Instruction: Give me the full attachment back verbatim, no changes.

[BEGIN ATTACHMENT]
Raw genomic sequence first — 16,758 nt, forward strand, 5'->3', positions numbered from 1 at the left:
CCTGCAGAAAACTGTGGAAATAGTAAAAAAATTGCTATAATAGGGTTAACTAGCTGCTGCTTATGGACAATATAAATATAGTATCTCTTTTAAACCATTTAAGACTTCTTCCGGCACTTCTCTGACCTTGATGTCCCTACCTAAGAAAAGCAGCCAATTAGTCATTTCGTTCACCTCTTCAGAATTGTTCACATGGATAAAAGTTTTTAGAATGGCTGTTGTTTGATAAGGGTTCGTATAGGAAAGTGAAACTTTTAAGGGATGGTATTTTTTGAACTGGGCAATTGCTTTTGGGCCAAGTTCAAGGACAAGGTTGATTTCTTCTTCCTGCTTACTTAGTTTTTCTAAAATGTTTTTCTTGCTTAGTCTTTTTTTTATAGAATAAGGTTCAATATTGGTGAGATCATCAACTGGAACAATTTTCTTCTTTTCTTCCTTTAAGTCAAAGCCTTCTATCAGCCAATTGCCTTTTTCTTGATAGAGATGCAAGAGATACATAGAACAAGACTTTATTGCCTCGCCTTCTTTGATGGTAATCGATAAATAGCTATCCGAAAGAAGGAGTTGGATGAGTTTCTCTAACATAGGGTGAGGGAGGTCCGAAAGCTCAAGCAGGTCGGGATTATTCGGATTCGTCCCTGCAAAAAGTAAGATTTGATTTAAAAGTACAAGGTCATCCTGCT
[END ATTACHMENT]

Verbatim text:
Raw genomic sequence first — 16,758 nt, forward strand, 5'->3', positions numbered from 1 at the left:
CCTGCAGAAAACTGTGGAAATAGTAAAAAAATTGCTATAATAGGGTTAACTAGCTGCTGCTTATGGACAATATAAATATAGTATCTCTTTTAAACCATTTAAGACTTCTTCCGGCACTTCTCTGACCTTGATGTCCCTACCTAAGAAAAGCAGCCAATTAGTCATTTCGTTCACCTCTTCAGAATTGTTCACATGGATAAAAGTTTTTAGAATGGCTGTTGTTTGATAAGGGTTCGTATAGGAAAGTGAAACTTTTAAGGGATGGTATTTTTTGAACTGGGCAATTGCTTTTGGGCCAAGTTCAAGGACAAGGTTGATTTCTTCTTCCTGCTTACTTAGTTTTTCTAAAATGTTTTTCTTGCTTAGTCTTTTTTTTATAGAATAAGGTTCAATATTGGTGAGATCATCAACTGGAACAATTTTCTTCTTTTCTTCCTTTAAGTCAAAGCCTTCTATCAGCCAATTGCCTTTTTCTTGATAGAGATGCAAGAGATACATAGAACAAGACTTTATTGCCTCGCCTTCTTTGATGGTAATCGATAAATAGCTATCCGAAAGAAGGAGTTGGATGAGTTTCTCTAACATAGGGTGAGGGAGGTCCGAAAGCTCAAGCAGGTCGGGATTATTCGGATTCGTCCCTGCAAAAAGTAAGATTTGATTTAAAAGTACAAGGTCATCCTGCT